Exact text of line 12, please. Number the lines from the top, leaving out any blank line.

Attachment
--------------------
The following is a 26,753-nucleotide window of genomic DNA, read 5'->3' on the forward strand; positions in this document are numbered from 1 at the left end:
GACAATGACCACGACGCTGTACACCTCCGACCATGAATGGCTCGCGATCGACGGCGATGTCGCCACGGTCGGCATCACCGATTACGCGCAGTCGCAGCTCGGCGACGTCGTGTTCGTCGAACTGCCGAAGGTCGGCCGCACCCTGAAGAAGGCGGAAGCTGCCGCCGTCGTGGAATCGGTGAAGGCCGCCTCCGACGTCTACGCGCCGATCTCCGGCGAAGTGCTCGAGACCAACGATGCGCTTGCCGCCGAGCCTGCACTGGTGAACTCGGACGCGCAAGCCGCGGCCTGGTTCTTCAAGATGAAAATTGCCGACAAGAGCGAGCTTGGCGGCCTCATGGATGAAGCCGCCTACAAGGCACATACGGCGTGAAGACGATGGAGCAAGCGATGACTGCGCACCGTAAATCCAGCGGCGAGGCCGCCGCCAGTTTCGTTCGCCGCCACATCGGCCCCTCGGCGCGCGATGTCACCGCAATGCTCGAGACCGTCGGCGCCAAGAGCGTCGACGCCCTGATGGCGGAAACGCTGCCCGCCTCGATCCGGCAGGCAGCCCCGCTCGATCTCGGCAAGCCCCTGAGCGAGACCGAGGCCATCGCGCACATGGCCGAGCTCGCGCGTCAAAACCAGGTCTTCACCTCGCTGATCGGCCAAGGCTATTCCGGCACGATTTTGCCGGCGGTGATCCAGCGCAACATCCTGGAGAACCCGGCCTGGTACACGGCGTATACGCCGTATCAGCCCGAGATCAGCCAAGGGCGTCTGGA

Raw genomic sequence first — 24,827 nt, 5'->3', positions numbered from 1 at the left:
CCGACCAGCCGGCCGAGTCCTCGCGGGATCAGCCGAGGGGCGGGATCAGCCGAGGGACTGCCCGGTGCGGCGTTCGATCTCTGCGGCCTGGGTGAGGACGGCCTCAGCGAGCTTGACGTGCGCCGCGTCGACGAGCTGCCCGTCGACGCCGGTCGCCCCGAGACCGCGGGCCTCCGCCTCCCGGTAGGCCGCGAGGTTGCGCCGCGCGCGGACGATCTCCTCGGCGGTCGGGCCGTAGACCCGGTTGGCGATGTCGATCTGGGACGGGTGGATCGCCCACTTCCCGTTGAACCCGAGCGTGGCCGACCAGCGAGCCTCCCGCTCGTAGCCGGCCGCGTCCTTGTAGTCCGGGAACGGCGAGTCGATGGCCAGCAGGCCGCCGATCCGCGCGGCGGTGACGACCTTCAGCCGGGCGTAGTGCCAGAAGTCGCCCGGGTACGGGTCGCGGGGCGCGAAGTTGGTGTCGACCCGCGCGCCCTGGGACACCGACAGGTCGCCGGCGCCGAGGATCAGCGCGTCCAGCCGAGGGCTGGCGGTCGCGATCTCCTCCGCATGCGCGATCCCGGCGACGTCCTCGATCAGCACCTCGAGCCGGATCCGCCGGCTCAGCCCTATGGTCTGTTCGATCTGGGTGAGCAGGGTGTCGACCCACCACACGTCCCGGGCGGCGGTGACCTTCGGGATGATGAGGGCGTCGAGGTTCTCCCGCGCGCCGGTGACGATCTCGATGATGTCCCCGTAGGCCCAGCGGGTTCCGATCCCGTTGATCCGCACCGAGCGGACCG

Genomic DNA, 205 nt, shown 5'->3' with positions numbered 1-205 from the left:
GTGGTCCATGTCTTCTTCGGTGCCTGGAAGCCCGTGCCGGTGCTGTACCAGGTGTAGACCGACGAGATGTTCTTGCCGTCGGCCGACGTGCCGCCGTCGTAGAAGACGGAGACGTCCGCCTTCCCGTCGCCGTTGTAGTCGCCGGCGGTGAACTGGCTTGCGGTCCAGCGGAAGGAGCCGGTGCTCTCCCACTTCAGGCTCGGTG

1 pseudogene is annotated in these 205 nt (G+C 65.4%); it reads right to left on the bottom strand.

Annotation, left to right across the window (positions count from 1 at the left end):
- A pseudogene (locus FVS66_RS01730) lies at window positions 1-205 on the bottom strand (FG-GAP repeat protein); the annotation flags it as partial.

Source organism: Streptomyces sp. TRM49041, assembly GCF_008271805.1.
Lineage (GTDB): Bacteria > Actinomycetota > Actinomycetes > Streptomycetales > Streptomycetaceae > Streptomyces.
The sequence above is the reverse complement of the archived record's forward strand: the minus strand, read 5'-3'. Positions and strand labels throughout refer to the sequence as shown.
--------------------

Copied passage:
The sequence above is the reverse complement of the archived record's forward strand: the minus strand, read 5'-3'. Positions and strand labels throughout refer to the sequence as shown.